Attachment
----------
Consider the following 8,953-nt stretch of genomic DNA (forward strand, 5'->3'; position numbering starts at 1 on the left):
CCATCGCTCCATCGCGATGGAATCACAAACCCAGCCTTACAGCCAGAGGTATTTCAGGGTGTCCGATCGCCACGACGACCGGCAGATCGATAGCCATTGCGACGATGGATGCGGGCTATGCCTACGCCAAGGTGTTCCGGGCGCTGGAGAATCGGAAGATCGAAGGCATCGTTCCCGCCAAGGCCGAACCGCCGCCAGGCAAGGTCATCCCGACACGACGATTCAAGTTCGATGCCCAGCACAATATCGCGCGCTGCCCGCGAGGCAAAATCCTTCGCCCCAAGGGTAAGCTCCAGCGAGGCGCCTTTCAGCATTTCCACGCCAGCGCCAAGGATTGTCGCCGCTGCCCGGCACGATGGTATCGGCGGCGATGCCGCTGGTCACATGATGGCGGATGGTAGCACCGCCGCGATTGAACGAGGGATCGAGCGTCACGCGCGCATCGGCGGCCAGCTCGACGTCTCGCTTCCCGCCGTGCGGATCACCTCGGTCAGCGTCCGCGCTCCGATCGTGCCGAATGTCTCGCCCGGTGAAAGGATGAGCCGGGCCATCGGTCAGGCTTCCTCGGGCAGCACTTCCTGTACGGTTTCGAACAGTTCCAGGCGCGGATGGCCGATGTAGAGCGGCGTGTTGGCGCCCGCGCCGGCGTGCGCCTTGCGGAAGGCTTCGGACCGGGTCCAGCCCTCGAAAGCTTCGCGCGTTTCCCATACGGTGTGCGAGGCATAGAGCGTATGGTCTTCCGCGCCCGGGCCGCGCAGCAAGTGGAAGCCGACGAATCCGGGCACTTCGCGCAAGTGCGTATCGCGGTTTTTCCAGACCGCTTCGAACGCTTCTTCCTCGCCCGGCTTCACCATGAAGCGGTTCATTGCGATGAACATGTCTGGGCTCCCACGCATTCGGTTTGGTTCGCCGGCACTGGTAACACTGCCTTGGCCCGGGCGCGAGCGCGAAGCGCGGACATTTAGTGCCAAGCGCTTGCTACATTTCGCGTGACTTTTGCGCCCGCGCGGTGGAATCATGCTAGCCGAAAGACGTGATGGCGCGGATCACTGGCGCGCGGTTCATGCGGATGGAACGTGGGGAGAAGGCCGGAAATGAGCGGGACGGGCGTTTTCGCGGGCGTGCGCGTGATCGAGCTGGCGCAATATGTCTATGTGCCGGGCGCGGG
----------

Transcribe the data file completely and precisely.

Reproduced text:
Consider the following 8,953-nt stretch of genomic DNA (forward strand, 5'->3'; position numbering starts at 1 on the left):
CCATCGCTCCATCGCGATGGAATCACAAACCCAGCCTTACAGCCAGAGGTATTTCAGGGTGTCCGATCGCCACGACGACCGGCAGATCGATAGCCATTGCGACGATGGATGCGGGCTATGCCTACGCCAAGGTGTTCCGGGCGCTGGAGAATCGGAAGATCGAAGGCATCGTTCCCGCCAAGGCCGAACCGCCGCCAGGCAAGGTCATCCCGACACGACGATTCAAGTTCGATGCCCAGCACAATATCGCGCGCTGCCCGCGAGGCAAAATCCTTCGCCCCAAGGGTAAGCTCCAGCGAGGCGCCTTTCAGCATTTCCACGCCAGCGCCAAGGATTGTCGCCGCTGCCCGGCACGATGGTATCGGCGGCGATGCCGCTGGTCACATGATGGCGGATGGTAGCACCGCCGCGATTGAACGAGGGATCGAGCGTCACGCGCGCATCGGCGGCCAGCTCGACGTCTCGCTTCCCGCCGTGCGGATCACCTCGGTCAGCGTCCGCGCTCCGATCGTGCCGAATGTCTCGCCCGGTGAAAGGATGAGCCGGGCCATCGGTCAGGCTTCCTCGGGCAGCACTTCCTGTACGGTTTCGAACAGTTCCAGGCGCGGATGGCCGATGTAGAGCGGCGTGTTGGCGCCCGCGCCGGCGTGCGCCTTGCGGAAGGCTTCGGACCGGGTCCAGCCCTCGAAAGCTTCGCGCGTTTCCCATACGGTGTGCGAGGCATAGAGCGTATGGTCTTCCGCGCCCGGGCCGCGCAGCAAGTGGAAGCCGACGAATCCGGGCACTTCGCGCAAGTGCGTATCGCGGTTTTTCCAGACCGCTTCGAACGCTTCTTCCTCGCCCGGCTTCACCATGAAGCGGTTCATTGCGATGAACATGTCTGGGCTCCCACGCATTCGGTTTGGTTCGCCGGCACTGGTAACACTGCCTTGGCCCGGGCGCGAGCGCGAAGCGCGGACATTTAGTGCCAAGCGCTTGCTACATTTCGCGTGACTTTTGCGCCCGCGCGGTGGAATCATGCTAGCCGAAAGACGTGATGGCGCGGATCACTGGCGCGCGGTTCATGCGGATGGAACGTGGGGAGAAGGCCGGAAATGAGCGGGACGGGCGTTTTCGCGGGCGTGCGCGTGATCGAGCTGGCGCAATATGTCTATGTGCCGGGCGCGGG